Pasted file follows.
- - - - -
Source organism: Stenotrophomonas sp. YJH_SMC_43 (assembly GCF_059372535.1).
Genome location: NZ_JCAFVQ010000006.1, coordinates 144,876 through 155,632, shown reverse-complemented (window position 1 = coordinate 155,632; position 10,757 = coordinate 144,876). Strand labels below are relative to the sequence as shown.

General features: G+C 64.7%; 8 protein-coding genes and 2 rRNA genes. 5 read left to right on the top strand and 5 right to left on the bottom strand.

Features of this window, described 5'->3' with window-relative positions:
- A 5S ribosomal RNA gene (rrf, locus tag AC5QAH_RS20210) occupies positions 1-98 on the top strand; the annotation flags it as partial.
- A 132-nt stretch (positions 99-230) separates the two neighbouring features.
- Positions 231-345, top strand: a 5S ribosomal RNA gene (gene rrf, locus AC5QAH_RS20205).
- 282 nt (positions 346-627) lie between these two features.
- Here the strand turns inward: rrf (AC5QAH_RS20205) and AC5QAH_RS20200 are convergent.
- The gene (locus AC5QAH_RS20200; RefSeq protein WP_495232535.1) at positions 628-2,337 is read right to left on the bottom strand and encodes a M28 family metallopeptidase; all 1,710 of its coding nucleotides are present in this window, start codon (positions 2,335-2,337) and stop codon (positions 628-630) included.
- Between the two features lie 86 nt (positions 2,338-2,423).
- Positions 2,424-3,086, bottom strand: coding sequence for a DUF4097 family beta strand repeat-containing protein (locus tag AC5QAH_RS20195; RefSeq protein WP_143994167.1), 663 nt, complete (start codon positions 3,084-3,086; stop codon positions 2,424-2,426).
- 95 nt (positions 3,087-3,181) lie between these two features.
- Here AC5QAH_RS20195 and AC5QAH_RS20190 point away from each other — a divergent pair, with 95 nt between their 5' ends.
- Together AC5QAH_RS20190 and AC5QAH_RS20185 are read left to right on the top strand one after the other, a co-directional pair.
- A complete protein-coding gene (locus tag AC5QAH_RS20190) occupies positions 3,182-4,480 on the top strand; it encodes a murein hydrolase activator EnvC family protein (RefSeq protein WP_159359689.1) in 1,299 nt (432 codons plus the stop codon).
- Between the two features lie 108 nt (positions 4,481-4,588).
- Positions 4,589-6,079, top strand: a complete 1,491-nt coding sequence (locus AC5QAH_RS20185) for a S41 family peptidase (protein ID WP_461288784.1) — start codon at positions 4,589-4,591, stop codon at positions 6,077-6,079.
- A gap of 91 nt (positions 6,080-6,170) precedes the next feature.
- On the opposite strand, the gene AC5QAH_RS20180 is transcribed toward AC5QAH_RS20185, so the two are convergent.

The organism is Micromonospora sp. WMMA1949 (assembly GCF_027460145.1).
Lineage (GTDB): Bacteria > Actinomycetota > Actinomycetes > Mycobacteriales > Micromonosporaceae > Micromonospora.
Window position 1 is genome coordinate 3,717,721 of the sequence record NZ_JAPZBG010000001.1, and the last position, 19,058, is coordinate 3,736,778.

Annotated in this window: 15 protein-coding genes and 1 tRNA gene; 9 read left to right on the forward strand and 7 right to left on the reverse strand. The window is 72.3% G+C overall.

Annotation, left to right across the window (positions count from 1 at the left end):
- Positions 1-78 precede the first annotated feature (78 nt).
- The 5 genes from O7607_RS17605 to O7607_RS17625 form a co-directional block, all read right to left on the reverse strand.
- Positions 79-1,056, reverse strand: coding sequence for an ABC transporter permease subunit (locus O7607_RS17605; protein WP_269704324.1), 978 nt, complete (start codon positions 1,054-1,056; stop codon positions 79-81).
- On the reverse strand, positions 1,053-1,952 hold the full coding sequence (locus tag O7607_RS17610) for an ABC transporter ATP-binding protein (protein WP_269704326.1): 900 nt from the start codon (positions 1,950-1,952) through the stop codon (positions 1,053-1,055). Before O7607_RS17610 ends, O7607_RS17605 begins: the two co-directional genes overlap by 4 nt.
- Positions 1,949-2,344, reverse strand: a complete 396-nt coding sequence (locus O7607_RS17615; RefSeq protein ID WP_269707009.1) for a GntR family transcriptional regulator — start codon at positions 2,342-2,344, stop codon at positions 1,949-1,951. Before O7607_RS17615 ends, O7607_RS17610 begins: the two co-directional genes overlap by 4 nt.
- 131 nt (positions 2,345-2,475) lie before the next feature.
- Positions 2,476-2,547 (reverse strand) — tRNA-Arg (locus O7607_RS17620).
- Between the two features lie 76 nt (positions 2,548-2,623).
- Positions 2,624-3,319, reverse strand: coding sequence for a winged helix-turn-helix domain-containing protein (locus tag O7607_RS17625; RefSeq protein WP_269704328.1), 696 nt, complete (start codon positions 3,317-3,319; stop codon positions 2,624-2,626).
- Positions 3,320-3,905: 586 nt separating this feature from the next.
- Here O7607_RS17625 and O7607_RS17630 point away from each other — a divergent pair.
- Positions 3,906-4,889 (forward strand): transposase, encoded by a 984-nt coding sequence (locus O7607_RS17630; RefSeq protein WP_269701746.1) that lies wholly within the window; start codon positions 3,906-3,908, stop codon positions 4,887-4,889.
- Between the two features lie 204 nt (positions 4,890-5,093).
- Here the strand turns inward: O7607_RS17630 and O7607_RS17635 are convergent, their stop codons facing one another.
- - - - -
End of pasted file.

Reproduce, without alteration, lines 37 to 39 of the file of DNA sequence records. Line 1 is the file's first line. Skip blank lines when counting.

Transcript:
- Positions 3,906-4,889 (forward strand): transposase, encoded by a 984-nt coding sequence (locus O7607_RS17630; RefSeq protein WP_269701746.1) that lies wholly within the window; start codon positions 3,906-3,908, stop codon positions 4,887-4,889.
- Between the two features lie 204 nt (positions 4,890-5,093).
- Here the strand turns inward: O7607_RS17630 and O7607_RS17635 are convergent, their stop codons facing one another.